OLEMA (CBS SF) — Recent heavy rains have left local creeks in Marin County swollen, and one Marin County organization is seizing the wet conditions as an opportunity to teach people about endangered salmon that migrate to the area.

Coho salmon migrate upstream to the sites where they were born to lay their eggs, according to the Salmon Protection And Watershed Network, or SPAWN, a program that works to protect the fish.

In this case, that site is in the Lagunitas Watershed, which is located in west Marin County. The watershed supports one of the state’s largest wild populations of Central Coast coho salmon.

Trained naturalists with the organization will be leading educational tours of the watershed to discuss the salmon’s habitat and the watershed’s history, according to SPAWN.

According to SPAWN, the salmon population has decreased to less than 10 percent of the 6,000 salmon that populated the area 60 years ago. The current annual population averages about 500 spawning fish.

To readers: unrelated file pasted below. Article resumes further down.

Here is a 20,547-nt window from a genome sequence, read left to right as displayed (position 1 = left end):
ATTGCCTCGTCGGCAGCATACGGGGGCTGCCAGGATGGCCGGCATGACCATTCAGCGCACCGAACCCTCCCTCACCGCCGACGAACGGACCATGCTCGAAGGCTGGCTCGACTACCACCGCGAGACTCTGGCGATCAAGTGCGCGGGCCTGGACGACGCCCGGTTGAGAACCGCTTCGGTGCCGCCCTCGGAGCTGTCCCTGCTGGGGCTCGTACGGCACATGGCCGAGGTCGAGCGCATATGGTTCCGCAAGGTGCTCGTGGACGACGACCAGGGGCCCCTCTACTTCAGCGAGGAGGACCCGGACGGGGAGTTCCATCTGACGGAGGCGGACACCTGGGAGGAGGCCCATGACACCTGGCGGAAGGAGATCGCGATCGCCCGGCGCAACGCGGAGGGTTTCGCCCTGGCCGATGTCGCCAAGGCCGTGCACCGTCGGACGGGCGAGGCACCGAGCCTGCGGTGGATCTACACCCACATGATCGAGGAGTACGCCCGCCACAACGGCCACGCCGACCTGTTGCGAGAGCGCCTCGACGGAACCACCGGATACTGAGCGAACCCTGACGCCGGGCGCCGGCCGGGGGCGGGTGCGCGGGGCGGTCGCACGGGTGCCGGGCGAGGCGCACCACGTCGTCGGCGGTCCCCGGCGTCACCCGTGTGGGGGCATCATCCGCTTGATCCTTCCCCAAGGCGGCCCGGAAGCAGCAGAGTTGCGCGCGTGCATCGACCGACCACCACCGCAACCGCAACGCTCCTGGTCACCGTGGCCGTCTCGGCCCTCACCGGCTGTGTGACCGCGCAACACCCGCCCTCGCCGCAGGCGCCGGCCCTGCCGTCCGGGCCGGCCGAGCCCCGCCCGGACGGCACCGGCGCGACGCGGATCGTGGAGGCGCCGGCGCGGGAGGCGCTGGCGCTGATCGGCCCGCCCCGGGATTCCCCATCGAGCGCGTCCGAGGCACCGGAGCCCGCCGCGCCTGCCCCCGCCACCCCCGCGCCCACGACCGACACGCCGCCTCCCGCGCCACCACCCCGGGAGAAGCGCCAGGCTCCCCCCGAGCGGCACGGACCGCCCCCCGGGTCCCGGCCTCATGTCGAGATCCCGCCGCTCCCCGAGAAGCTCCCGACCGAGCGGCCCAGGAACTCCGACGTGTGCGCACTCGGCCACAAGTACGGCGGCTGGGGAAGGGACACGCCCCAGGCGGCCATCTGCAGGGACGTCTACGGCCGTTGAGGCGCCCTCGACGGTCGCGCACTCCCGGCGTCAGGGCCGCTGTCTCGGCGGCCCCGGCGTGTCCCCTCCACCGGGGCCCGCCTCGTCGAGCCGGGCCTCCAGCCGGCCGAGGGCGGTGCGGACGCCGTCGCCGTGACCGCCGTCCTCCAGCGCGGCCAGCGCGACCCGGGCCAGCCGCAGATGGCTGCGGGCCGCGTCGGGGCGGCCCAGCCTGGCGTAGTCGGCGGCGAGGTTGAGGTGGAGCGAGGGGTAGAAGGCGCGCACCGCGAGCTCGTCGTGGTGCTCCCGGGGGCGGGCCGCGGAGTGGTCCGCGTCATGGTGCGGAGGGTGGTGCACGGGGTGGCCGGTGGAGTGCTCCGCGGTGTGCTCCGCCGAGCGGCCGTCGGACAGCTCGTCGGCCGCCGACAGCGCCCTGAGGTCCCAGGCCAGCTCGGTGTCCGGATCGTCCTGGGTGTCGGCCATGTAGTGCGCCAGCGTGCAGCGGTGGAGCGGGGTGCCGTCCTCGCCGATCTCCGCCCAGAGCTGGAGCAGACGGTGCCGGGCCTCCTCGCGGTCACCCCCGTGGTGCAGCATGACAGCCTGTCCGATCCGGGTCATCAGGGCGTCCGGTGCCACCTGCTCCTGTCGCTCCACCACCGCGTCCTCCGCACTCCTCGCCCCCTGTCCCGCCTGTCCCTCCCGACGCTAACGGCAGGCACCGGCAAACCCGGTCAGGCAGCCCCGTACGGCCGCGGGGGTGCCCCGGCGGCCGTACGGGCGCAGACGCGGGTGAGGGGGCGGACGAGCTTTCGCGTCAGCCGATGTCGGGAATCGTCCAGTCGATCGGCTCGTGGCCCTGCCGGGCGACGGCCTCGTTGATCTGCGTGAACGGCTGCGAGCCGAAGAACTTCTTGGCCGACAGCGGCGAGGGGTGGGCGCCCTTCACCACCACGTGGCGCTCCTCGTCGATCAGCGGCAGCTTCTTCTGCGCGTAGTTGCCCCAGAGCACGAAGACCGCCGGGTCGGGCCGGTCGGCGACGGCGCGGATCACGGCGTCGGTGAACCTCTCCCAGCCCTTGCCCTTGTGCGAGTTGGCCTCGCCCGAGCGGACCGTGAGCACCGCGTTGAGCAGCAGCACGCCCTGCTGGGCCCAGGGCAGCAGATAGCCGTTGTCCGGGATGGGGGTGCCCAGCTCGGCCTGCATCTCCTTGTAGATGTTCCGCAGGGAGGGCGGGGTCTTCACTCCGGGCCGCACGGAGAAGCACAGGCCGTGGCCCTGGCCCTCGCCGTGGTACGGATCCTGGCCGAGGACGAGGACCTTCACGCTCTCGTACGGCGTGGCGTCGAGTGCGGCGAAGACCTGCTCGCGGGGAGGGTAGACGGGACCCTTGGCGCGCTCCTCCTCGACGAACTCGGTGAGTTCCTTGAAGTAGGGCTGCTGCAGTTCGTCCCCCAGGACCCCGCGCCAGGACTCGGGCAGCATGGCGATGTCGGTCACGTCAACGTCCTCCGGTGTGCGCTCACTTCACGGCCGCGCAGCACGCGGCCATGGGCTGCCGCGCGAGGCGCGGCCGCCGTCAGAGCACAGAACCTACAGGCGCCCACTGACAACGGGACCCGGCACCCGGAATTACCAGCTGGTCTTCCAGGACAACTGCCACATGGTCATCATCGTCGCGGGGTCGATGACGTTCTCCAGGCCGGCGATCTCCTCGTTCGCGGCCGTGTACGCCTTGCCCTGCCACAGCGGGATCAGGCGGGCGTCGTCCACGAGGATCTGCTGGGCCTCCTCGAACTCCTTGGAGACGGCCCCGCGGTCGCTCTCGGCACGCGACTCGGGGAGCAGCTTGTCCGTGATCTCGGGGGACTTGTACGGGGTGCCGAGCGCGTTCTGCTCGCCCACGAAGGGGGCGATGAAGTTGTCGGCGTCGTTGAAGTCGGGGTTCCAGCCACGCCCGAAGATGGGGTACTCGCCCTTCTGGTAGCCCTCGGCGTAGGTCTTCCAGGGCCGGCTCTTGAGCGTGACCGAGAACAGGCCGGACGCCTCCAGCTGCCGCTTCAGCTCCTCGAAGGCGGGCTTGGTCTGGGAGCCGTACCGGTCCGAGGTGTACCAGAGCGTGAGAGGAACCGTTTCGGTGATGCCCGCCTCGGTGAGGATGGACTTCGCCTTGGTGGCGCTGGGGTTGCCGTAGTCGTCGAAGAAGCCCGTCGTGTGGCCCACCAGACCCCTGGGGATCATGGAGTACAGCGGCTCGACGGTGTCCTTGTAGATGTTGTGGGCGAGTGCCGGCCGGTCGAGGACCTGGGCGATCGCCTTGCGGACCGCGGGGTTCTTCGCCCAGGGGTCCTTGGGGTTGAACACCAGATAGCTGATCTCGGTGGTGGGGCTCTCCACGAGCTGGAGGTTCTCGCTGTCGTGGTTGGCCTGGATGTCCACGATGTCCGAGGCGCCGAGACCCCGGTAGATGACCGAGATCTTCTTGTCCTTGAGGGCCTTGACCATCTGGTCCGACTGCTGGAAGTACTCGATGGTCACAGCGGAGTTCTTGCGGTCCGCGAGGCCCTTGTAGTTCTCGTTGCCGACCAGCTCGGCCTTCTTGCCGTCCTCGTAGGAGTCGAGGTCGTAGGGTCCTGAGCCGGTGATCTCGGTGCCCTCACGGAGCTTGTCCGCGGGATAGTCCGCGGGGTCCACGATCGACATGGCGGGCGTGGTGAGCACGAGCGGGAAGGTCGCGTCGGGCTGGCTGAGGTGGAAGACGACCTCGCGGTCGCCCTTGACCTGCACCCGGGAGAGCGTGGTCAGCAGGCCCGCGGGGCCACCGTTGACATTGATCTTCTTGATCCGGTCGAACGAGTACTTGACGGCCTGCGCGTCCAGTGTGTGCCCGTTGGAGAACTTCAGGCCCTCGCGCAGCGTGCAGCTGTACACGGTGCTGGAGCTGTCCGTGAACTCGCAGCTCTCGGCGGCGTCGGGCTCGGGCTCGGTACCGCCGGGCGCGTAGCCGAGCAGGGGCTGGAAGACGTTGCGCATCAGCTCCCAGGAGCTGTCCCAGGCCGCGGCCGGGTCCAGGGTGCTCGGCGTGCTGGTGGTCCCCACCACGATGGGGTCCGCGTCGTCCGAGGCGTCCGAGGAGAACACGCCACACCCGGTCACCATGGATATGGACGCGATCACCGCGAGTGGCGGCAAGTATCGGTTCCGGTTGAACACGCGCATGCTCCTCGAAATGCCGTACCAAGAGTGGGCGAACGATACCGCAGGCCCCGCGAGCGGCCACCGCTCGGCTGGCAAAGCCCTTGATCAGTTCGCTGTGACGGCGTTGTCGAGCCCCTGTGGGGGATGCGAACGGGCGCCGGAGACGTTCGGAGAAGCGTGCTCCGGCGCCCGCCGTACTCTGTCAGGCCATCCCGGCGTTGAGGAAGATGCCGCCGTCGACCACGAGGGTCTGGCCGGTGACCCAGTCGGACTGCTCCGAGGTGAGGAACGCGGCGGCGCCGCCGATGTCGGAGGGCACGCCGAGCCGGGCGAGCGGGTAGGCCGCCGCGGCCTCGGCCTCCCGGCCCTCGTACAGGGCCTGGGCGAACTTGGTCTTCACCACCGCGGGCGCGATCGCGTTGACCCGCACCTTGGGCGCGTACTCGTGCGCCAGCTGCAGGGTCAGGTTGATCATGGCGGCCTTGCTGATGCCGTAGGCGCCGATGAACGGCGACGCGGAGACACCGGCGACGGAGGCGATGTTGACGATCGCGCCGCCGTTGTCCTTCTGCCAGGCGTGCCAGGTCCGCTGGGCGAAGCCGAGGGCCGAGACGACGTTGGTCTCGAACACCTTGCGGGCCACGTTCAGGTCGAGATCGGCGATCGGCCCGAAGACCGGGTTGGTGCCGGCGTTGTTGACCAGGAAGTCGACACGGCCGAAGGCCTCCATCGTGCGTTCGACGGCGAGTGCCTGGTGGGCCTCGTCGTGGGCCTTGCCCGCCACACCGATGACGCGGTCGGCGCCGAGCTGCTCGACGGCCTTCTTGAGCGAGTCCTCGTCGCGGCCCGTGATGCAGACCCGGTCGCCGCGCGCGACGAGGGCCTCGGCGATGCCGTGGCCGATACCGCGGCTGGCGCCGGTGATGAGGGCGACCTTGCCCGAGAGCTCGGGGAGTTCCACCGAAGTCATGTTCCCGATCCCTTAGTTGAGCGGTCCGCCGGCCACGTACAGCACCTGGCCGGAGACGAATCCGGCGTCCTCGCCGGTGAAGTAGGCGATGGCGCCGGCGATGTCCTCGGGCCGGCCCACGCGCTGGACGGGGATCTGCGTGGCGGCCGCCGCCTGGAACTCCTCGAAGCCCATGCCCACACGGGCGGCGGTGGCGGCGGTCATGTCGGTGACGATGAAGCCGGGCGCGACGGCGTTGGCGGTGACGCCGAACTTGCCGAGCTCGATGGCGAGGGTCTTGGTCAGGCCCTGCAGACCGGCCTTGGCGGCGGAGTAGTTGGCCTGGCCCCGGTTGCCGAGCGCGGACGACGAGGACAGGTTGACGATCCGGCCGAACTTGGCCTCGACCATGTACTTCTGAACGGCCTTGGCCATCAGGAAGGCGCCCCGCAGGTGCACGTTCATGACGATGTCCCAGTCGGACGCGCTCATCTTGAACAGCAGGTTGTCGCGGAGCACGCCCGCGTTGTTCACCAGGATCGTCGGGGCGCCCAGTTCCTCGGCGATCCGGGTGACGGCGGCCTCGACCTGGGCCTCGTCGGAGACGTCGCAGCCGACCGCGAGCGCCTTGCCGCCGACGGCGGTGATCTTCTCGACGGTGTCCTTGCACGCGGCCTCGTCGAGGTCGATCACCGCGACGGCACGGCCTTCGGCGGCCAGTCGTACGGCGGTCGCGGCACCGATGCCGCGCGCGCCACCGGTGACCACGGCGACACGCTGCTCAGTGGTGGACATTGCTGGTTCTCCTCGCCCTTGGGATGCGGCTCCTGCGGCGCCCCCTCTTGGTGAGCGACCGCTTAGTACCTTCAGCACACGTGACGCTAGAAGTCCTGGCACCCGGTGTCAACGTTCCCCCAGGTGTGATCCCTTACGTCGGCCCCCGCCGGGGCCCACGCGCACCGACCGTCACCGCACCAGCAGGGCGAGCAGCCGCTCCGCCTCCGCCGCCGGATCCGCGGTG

Naturalists will lead the next tour on Sunday at 10 a.m. There are also tours scheduled every weekend through the end of the year. More information and reservations are available at http://www.spawnusa.org.

The tours request donations of $10 for adults or $4 for children
but are free of charge for SPAWN members — an annual membership costs $35.

SPAWN is a program of the nonprofit Turtle Island Restoration Network, which works to protect several endangered species.

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